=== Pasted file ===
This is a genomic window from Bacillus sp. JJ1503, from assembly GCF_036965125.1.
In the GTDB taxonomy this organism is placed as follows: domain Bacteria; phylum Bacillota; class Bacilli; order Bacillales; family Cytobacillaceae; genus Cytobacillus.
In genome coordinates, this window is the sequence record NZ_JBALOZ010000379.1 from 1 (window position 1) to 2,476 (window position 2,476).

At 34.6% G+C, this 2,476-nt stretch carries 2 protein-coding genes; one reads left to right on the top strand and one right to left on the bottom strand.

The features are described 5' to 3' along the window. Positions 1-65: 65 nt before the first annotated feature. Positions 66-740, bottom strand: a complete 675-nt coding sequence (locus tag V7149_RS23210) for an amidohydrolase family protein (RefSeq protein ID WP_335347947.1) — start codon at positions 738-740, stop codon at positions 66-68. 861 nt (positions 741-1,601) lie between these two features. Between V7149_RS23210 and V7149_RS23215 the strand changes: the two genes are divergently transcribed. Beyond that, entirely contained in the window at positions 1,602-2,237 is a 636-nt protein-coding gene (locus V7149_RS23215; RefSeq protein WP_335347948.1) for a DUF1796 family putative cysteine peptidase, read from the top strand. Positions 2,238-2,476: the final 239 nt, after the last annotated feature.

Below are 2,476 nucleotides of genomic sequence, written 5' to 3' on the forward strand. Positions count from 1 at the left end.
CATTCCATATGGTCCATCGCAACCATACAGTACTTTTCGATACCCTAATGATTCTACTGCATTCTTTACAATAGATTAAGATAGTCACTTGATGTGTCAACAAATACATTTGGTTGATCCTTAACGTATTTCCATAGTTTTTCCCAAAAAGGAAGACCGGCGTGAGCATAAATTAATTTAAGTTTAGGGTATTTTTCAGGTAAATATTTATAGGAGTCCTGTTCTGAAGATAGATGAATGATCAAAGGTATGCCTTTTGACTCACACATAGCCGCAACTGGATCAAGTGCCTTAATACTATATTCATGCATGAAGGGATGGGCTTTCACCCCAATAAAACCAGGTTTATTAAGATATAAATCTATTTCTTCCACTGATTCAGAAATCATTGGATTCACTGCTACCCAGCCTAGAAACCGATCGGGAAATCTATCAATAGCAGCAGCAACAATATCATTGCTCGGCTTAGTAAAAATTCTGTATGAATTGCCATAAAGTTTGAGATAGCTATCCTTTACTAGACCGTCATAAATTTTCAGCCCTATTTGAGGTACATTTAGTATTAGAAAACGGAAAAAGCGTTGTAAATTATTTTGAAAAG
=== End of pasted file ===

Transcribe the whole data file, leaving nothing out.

This is a genomic window from Bacillus sp. JJ1503, from assembly GCF_036965125.1.
In the GTDB taxonomy this organism is placed as follows: domain Bacteria; phylum Bacillota; class Bacilli; order Bacillales; family Cytobacillaceae; genus Cytobacillus.
In genome coordinates, this window is the sequence record NZ_JBALOZ010000379.1 from 1 (window position 1) to 2,476 (window position 2,476).

At 34.6% G+C, this 2,476-nt stretch carries 2 protein-coding genes; one reads left to right on the top strand and one right to left on the bottom strand.

The features are described 5' to 3' along the window. Positions 1-65: 65 nt before the first annotated feature. Positions 66-740, bottom strand: a complete 675-nt coding sequence (locus tag V7149_RS23210) for an amidohydrolase family protein (RefSeq protein ID WP_335347947.1) — start codon at positions 738-740, stop codon at positions 66-68. 861 nt (positions 741-1,601) lie between these two features. Between V7149_RS23210 and V7149_RS23215 the strand changes: the two genes are divergently transcribed. Beyond that, entirely contained in the window at positions 1,602-2,237 is a 636-nt protein-coding gene (locus V7149_RS23215; RefSeq protein WP_335347948.1) for a DUF1796 family putative cysteine peptidase, read from the top strand. Positions 2,238-2,476: the final 239 nt, after the last annotated feature.

Below are 2,476 nucleotides of genomic sequence, written 5' to 3' on the forward strand. Positions count from 1 at the left end.
CATTCCATATGGTCCATCGCAACCATACAGTACTTTTCGATACCCTAATGATTCTACTGCATTCTTTACAATAGATTAAGATAGTCACTTGATGTGTCAACAAATACATTTGGTTGATCCTTAACGTATTTCCATAGTTTTTCCCAAAAAGGAAGACCGGCGTGAGCATAAATTAATTTAAGTTTAGGGTATTTTTCAGGTAAATATTTATAGGAGTCCTGTTCTGAAGATAGATGAATGATCAAAGGTATGCCTTTTGACTCACACATAGCCGCAACTGGATCAAGTGCCTTAATACTATATTCATGCATGAAGGGATGGGCTTTCACCCCAATAAAACCAGGTTTATTAAGATATAAATCTATTTCTTCCACTGATTCAGAAATCATTGGATTCACTGCTACCCAGCCTAGAAACCGATCGGGAAATCTATCAATAGCAGCAGCAACAATATCATTGCTCGGCTTAGTAAAAATTCTGTATGAATTGCCATAAAGTTTGAGATAGCTATCCTTTACTAGACCGTCATAAATTTTCAGCCCTATTTGAGGTACATTTAGTATTAGAAAACGGAAAAAGCGTTGTAAATTATTTTGAAAAG